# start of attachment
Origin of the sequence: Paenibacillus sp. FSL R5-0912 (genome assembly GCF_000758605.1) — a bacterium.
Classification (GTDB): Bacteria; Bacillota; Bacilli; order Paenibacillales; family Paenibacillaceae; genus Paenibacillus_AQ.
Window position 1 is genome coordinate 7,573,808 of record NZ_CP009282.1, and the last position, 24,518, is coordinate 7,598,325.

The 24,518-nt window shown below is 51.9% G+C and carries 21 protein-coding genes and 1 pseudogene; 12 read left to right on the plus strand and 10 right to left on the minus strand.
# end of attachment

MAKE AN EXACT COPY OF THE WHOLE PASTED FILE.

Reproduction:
Origin of the sequence: Paenibacillus sp. FSL R5-0912 (genome assembly GCF_000758605.1) — a bacterium.
Classification (GTDB): Bacteria; Bacillota; Bacilli; order Paenibacillales; family Paenibacillaceae; genus Paenibacillus_AQ.
Window position 1 is genome coordinate 7,573,808 of record NZ_CP009282.1, and the last position, 24,518, is coordinate 7,598,325.

The 24,518-nt window shown below is 51.9% G+C and carries 21 protein-coding genes and 1 pseudogene; 12 read left to right on the plus strand and 10 right to left on the minus strand.